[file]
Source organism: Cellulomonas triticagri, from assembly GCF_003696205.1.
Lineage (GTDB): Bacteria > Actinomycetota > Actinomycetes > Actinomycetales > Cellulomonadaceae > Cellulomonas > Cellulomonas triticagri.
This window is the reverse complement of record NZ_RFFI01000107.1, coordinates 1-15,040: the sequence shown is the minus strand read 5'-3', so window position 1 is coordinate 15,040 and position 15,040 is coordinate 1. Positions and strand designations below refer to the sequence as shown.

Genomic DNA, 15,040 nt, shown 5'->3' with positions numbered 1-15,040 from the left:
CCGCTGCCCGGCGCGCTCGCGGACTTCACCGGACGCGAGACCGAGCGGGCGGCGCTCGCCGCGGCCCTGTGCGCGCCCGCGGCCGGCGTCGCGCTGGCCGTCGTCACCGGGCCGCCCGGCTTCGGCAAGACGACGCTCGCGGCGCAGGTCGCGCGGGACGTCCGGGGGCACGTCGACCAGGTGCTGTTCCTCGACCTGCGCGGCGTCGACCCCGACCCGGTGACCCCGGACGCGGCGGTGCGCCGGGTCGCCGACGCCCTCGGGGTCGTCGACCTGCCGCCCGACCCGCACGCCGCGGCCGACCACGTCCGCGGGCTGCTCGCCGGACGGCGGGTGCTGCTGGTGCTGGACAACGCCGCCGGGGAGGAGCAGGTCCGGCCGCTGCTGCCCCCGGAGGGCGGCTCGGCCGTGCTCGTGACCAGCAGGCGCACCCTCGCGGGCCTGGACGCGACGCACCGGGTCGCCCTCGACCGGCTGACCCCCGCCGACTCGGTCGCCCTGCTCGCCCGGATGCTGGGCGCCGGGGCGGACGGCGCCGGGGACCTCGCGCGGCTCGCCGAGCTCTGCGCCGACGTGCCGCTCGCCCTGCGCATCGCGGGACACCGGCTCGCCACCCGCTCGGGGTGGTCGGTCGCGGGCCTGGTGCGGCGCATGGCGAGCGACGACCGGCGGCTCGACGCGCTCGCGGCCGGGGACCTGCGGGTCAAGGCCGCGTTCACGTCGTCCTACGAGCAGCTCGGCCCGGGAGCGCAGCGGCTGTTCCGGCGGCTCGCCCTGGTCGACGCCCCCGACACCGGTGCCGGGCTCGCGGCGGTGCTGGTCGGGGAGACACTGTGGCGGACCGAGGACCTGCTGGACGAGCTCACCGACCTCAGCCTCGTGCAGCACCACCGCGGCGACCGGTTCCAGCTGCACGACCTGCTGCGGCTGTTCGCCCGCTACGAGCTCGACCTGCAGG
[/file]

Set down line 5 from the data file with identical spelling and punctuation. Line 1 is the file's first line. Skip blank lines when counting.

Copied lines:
CCGCTGCCCGGCGCGCTCGCGGACTTCACCGGACGCGAGACCGAGCGGGCGGCGCTCGCCGCGGCCCTGTGCGCGCCCGCGGCCGGCGTCGCGCTGGCCGTCGTCACCGGGCCGCCCGGCTTCGGCAAGACGACGCTCGCGGCGCAGGTCGCGCGGGACGTCCGGGGGCACGTCGACCAGGTGCTGTTCCTCGACCTGCGCGGCGTCGACCCCGACCCGGTGACCCCGGACGCGGCGGTGCGCCGGGTCGCCGACGCCCTCGGGGTCGTCGACCTGCCGCCCGACCCGCACGCCGCGGCCGACCACGTCCGCGGGCTGCTCGCCGGACGGCGGGTGCTGCTGGTGCTGGACAACGCCGCCGGGGAGGAGCAGGTCCGGCCGCTGCTGCCCCCGGAGGGCGGCTCGGCCGTGCTCGTGACCAGCAGGCGCACCCTCGCGGGCCTGGACGCGACGCACCGGGTCGCCCTCGACCGGCTGACCCCCGCCGACTCGGTCGCCCTGCTCGCCCGGATGCTGGGCGCCGGGGCGGACGGCGCCGGGGACCTCGCGCGGCTCGCCGAGCTCTGCGCCGACGTGCCGCTCGCCCTGCGCATCGCGGGACACCGGCTCGCCACCCGCTCGGGGTGGTCGGTCGCGGGCCTGGTGCGGCGCATGGCGAGCGACGACCGGCGGCTCGACGCGCTCGCGGCCGGGGACCTGCGGGTCAAGGCCGCGTTCACGTCGTCCTACGAGCAGCTCGGCCCGGGAGCGCAGCGGCTGTTCCGGCGGCTCGCCCTGGTCGACGCCCCCGACACCGGTGCCGGGCTCGCGGCGGTGCTGGTCGGGGAGACACTGTGGCGGACCGAGGACCTGCTGGACGAGCTCACCGACCTCAGCCTCGTGCAGCACCACCGCGGCGACCGGTTCCAGCTGCACGACCTGCTGCGGCTGTTCGCCCGCTACGAGCTCGACCTGCAGG